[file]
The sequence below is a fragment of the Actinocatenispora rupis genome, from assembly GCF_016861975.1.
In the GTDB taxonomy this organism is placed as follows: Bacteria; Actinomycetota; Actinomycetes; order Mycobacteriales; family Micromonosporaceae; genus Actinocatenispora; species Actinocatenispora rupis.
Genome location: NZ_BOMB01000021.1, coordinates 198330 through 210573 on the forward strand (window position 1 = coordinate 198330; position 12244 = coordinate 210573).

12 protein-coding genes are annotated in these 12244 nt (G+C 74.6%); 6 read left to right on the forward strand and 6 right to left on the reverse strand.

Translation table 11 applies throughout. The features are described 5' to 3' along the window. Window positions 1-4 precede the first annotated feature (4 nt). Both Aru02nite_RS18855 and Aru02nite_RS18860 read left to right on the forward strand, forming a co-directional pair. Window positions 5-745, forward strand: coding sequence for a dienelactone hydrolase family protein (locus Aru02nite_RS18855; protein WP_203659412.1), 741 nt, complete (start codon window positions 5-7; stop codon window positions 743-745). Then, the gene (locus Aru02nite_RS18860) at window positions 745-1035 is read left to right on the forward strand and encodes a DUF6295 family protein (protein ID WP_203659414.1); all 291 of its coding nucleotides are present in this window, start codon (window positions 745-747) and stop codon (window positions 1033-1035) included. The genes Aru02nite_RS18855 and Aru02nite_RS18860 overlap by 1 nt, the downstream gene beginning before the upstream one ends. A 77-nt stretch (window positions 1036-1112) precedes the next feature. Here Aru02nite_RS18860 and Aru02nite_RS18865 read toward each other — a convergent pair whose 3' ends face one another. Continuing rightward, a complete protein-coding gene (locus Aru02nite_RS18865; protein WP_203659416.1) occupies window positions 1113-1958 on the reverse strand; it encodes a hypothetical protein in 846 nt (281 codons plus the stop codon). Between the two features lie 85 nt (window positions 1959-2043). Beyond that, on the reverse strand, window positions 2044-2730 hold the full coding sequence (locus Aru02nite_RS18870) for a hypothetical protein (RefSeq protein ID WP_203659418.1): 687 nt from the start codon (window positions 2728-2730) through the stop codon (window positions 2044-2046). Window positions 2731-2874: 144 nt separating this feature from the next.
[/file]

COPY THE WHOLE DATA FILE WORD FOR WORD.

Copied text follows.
The sequence below is a fragment of the Actinocatenispora rupis genome, from assembly GCF_016861975.1.
In the GTDB taxonomy this organism is placed as follows: Bacteria; Actinomycetota; Actinomycetes; order Mycobacteriales; family Micromonosporaceae; genus Actinocatenispora; species Actinocatenispora rupis.
Genome location: NZ_BOMB01000021.1, coordinates 198330 through 210573 on the forward strand (window position 1 = coordinate 198330; position 12244 = coordinate 210573).

12 protein-coding genes are annotated in these 12244 nt (G+C 74.6%); 6 read left to right on the forward strand and 6 right to left on the reverse strand.

Translation table 11 applies throughout. The features are described 5' to 3' along the window. Window positions 1-4 precede the first annotated feature (4 nt). Both Aru02nite_RS18855 and Aru02nite_RS18860 read left to right on the forward strand, forming a co-directional pair. Window positions 5-745, forward strand: coding sequence for a dienelactone hydrolase family protein (locus Aru02nite_RS18855; protein WP_203659412.1), 741 nt, complete (start codon window positions 5-7; stop codon window positions 743-745). Then, the gene (locus Aru02nite_RS18860) at window positions 745-1035 is read left to right on the forward strand and encodes a DUF6295 family protein (protein ID WP_203659414.1); all 291 of its coding nucleotides are present in this window, start codon (window positions 745-747) and stop codon (window positions 1033-1035) included. The genes Aru02nite_RS18855 and Aru02nite_RS18860 overlap by 1 nt, the downstream gene beginning before the upstream one ends. A 77-nt stretch (window positions 1036-1112) precedes the next feature. Here Aru02nite_RS18860 and Aru02nite_RS18865 read toward each other — a convergent pair whose 3' ends face one another. Continuing rightward, a complete protein-coding gene (locus Aru02nite_RS18865; protein WP_203659416.1) occupies window positions 1113-1958 on the reverse strand; it encodes a hypothetical protein in 846 nt (281 codons plus the stop codon). Between the two features lie 85 nt (window positions 1959-2043). Beyond that, on the reverse strand, window positions 2044-2730 hold the full coding sequence (locus Aru02nite_RS18870) for a hypothetical protein (RefSeq protein ID WP_203659418.1): 687 nt from the start codon (window positions 2728-2730) through the stop codon (window positions 2044-2046). Window positions 2731-2874: 144 nt separating this feature from the next.